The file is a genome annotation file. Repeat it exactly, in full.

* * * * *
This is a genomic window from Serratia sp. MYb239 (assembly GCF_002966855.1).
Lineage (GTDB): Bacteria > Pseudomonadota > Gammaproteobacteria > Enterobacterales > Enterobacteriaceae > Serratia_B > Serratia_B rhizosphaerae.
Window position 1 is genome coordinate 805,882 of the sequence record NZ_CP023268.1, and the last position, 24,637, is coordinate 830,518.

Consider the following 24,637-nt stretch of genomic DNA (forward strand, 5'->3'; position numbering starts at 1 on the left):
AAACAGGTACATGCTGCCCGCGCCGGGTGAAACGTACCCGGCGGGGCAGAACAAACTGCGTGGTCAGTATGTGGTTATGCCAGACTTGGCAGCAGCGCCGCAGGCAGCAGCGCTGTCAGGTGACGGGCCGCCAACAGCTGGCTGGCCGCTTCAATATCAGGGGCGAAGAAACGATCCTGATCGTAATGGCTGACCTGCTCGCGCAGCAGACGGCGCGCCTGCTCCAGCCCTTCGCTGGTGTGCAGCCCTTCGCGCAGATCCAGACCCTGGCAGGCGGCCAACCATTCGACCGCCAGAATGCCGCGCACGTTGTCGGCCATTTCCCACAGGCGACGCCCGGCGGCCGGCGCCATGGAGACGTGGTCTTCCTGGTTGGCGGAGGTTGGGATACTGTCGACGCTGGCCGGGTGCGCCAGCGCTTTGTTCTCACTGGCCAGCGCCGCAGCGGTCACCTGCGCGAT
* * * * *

This is a genomic window from Serratia sp. MYb239 (assembly GCF_002966855.1).
Lineage (GTDB): Bacteria > Pseudomonadota > Gammaproteobacteria > Enterobacterales > Enterobacteriaceae > Serratia_B > Serratia_B rhizosphaerae.
Window position 1 is genome coordinate 805,882 of the sequence record NZ_CP023268.1, and the last position, 24,637, is coordinate 830,518.

Consider the following 24,637-nt stretch of genomic DNA (forward strand, 5'->3'; position numbering starts at 1 on the left):
AAACAGGTACATGCTGCCCGCGCCGGGTGAAACGTACCCGGCGGGGCAGAACAAACTGCGTGGTCAGTATGTGGTTATGCCAGACTTGGCAGCAGCGCCGCAGGCAGCAGCGCTGTCAGGTGACGGGCCGCCAACAGCTGGCTGGCCGCTTCAATATCAGGGGCGAAGAAACGATCCTGATCGTAATGGCTGACCTGCTCGCGCAGCAGACGGCGCGCCTGCTCCAGCCCTTCGCTGGTGTGCAGCCCTTCGCGCAGATCCAGACCCTGGCAGGCGGCCAACCATTCGACCGCCAGAATGCCGCGCACGTTGTCGGCCATTTCCCACAGGCGACGCCCGGCGGCCGGCGCCATGGAGACGTGGTCTTCCTGGTTGGCGGAGGTTGGGATACTGTCGACGCTGGCCGGGTGCGCCAGCGCTTTGTTCTCACTGGCCAGCGCCGCAGCGGTCACCTGCGCGAT